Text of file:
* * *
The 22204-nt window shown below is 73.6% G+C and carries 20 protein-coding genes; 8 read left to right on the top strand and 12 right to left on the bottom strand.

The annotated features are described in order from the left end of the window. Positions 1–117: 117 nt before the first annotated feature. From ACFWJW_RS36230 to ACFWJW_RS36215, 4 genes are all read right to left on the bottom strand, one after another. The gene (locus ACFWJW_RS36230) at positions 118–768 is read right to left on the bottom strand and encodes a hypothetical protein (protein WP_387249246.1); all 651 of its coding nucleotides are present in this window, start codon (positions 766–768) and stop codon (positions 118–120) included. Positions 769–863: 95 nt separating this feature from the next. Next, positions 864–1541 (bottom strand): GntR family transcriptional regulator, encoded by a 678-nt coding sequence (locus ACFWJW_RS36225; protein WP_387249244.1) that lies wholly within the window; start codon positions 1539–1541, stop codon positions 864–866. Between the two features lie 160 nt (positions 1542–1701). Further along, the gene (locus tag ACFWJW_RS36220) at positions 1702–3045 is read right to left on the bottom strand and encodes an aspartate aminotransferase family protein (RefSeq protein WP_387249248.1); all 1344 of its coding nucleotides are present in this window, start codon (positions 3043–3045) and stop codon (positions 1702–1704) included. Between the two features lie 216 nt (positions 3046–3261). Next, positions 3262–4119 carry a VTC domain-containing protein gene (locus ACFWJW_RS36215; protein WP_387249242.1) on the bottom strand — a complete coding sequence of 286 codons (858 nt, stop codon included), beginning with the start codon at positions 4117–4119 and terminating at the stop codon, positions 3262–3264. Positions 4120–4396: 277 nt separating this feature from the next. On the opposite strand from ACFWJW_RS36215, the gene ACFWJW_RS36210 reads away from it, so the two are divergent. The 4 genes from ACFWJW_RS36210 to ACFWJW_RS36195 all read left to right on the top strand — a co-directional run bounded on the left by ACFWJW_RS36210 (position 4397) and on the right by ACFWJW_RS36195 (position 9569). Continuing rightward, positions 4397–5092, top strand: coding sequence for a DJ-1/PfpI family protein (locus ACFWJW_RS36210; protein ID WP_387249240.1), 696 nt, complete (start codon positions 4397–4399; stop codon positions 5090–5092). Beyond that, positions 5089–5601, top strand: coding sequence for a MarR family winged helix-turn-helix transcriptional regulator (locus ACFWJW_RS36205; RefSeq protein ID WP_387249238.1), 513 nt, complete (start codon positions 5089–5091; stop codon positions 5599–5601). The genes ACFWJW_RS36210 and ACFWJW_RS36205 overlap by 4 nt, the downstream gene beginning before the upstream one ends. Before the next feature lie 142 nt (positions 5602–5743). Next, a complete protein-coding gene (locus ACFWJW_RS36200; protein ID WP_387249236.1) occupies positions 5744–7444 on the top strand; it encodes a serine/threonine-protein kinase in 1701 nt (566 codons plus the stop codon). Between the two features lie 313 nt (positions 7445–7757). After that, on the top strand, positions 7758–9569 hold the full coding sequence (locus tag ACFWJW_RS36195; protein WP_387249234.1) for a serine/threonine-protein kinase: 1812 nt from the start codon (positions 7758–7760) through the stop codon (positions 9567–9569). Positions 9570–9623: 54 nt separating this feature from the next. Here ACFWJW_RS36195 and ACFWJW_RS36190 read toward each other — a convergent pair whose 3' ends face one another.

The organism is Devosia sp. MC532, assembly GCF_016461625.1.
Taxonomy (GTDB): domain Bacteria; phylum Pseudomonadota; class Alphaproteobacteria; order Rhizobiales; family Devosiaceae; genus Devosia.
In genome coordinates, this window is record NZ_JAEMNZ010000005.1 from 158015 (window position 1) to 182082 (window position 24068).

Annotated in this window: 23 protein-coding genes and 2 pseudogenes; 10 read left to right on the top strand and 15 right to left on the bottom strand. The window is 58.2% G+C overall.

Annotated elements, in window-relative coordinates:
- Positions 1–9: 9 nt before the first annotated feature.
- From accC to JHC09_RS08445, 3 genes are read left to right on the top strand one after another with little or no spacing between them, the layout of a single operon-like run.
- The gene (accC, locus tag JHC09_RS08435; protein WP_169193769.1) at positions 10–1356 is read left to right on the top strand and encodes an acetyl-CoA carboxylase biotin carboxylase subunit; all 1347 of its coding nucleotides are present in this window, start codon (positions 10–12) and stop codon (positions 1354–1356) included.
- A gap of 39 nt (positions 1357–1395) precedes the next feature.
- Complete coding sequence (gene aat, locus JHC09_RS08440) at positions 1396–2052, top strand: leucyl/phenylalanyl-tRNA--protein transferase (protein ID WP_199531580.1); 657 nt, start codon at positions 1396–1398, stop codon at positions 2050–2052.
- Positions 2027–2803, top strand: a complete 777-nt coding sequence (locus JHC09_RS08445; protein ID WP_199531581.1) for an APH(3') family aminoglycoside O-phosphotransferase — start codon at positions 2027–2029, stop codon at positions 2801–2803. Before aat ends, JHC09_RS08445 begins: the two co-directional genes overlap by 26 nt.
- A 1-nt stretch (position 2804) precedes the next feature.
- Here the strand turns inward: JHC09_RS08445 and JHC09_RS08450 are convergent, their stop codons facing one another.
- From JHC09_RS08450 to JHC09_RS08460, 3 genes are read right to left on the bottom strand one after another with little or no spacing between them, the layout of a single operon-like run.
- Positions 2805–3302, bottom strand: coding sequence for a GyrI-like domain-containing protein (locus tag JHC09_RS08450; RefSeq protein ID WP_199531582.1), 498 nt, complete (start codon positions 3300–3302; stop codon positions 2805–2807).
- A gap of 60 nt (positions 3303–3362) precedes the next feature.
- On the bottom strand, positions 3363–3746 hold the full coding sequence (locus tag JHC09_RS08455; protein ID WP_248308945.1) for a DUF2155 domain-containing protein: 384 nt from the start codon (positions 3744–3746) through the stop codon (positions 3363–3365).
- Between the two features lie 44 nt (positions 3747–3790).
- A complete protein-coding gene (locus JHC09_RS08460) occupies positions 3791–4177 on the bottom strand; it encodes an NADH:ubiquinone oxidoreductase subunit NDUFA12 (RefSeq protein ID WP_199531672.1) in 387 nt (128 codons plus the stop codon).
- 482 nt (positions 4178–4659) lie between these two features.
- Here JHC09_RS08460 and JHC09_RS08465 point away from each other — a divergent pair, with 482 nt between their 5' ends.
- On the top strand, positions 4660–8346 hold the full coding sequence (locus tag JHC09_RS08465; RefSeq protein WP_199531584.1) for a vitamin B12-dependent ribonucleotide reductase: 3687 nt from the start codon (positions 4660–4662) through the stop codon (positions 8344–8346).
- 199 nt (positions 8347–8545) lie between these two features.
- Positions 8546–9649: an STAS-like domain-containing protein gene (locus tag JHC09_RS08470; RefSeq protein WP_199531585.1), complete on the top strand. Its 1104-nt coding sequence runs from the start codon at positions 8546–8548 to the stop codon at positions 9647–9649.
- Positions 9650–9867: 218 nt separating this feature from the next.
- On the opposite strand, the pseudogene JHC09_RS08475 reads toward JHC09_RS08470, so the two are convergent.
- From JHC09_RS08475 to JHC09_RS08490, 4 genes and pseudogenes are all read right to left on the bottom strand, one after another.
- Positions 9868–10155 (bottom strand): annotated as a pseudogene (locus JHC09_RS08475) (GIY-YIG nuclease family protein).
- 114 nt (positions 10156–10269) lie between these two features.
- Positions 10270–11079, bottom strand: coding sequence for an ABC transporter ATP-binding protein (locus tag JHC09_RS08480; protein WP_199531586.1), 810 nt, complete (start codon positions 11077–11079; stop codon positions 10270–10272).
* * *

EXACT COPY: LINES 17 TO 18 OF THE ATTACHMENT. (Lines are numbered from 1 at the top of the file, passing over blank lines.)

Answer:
- Positions 2805–3302, bottom strand: coding sequence for a GyrI-like domain-containing protein (locus tag JHC09_RS08450; RefSeq protein ID WP_199531582.1), 498 nt, complete (start codon positions 3300–3302; stop codon positions 2805–2807).
- A gap of 60 nt (positions 3303–3362) precedes the next feature.